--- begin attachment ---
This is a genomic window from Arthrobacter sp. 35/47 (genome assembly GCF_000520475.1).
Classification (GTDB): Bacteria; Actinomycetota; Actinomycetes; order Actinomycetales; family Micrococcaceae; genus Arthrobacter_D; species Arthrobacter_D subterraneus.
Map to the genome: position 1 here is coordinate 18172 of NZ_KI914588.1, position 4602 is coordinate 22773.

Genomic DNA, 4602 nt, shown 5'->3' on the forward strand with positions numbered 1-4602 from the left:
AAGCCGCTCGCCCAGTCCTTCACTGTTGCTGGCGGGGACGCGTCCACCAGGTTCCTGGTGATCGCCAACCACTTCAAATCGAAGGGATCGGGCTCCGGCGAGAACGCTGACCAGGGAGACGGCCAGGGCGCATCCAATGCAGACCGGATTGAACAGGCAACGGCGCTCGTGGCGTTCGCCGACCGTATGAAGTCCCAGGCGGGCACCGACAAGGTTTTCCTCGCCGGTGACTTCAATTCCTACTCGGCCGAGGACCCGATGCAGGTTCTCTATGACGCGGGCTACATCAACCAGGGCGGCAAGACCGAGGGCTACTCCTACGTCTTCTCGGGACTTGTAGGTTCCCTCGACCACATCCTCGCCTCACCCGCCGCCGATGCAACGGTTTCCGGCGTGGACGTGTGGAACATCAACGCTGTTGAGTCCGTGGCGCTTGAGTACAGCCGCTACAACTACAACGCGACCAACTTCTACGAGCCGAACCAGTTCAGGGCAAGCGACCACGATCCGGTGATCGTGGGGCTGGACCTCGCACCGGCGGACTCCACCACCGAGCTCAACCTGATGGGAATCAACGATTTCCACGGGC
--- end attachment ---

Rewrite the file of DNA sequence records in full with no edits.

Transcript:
This is a genomic window from Arthrobacter sp. 35/47 (genome assembly GCF_000520475.1).
Classification (GTDB): Bacteria; Actinomycetota; Actinomycetes; order Actinomycetales; family Micrococcaceae; genus Arthrobacter_D; species Arthrobacter_D subterraneus.
Map to the genome: position 1 here is coordinate 18172 of NZ_KI914588.1, position 4602 is coordinate 22773.

Genomic DNA, 4602 nt, shown 5'->3' on the forward strand with positions numbered 1-4602 from the left:
AAGCCGCTCGCCCAGTCCTTCACTGTTGCTGGCGGGGACGCGTCCACCAGGTTCCTGGTGATCGCCAACCACTTCAAATCGAAGGGATCGGGCTCCGGCGAGAACGCTGACCAGGGAGACGGCCAGGGCGCATCCAATGCAGACCGGATTGAACAGGCAACGGCGCTCGTGGCGTTCGCCGACCGTATGAAGTCCCAGGCGGGCACCGACAAGGTTTTCCTCGCCGGTGACTTCAATTCCTACTCGGCCGAGGACCCGATGCAGGTTCTCTATGACGCGGGCTACATCAACCAGGGCGGCAAGACCGAGGGCTACTCCTACGTCTTCTCGGGACTTGTAGGTTCCCTCGACCACATCCTCGCCTCACCCGCCGCCGATGCAACGGTTTCCGGCGTGGACGTGTGGAACATCAACGCTGTTGAGTCCGTGGCGCTTGAGTACAGCCGCTACAACTACAACGCGACCAACTTCTACGAGCCGAACCAGTTCAGGGCAAGCGACCACGATCCGGTGATCGTGGGGCTGGACCTCGCACCGGCGGACTCCACCACCGAGCTCAACCTGATGGGAATCAACGATTTCCACGGGC